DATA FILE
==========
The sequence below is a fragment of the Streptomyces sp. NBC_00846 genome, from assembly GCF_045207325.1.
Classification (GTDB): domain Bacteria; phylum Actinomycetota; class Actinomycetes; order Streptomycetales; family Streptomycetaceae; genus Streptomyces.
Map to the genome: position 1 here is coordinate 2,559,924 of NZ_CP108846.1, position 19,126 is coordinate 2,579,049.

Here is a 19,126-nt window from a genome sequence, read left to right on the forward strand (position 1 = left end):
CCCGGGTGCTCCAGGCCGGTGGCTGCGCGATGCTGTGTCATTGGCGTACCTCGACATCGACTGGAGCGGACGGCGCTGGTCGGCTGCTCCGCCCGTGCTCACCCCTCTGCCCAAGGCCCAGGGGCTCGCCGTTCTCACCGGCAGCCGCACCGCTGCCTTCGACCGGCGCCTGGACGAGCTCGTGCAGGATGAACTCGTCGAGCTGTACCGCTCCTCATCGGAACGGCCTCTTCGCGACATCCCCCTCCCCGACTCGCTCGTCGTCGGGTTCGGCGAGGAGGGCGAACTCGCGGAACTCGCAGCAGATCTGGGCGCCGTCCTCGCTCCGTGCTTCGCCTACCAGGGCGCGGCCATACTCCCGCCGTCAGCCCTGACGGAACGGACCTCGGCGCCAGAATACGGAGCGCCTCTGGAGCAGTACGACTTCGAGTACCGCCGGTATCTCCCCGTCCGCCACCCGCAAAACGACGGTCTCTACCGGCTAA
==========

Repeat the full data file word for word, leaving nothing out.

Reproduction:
The sequence below is a fragment of the Streptomyces sp. NBC_00846 genome, from assembly GCF_045207325.1.
Classification (GTDB): domain Bacteria; phylum Actinomycetota; class Actinomycetes; order Streptomycetales; family Streptomycetaceae; genus Streptomyces.
Map to the genome: position 1 here is coordinate 2,559,924 of NZ_CP108846.1, position 19,126 is coordinate 2,579,049.

Here is a 19,126-nt window from a genome sequence, read left to right on the forward strand (position 1 = left end):
CCCGGGTGCTCCAGGCCGGTGGCTGCGCGATGCTGTGTCATTGGCGTACCTCGACATCGACTGGAGCGGACGGCGCTGGTCGGCTGCTCCGCCCGTGCTCACCCCTCTGCCCAAGGCCCAGGGGCTCGCCGTTCTCACCGGCAGCCGCACCGCTGCCTTCGACCGGCGCCTGGACGAGCTCGTGCAGGATGAACTCGTCGAGCTGTACCGCTCCTCATCGGAACGGCCTCTTCGCGACATCCCCCTCCCCGACTCGCTCGTCGTCGGGTTCGGCGAGGAGGGCGAACTCGCGGAACTCGCAGCAGATCTGGGCGCCGTCCTCGCTCCGTGCTTCGCCTACCAGGGCGCGGCCATACTCCCGCCGTCAGCCCTGACGGAACGGACCTCGGCGCCAGAATACGGAGCGCCTCTGGAGCAGTACGACTTCGAGTACCGCCGGTATCTCCCCGTCCGCCACCCGCAAAACGACGGTCTCTACCGGCTAA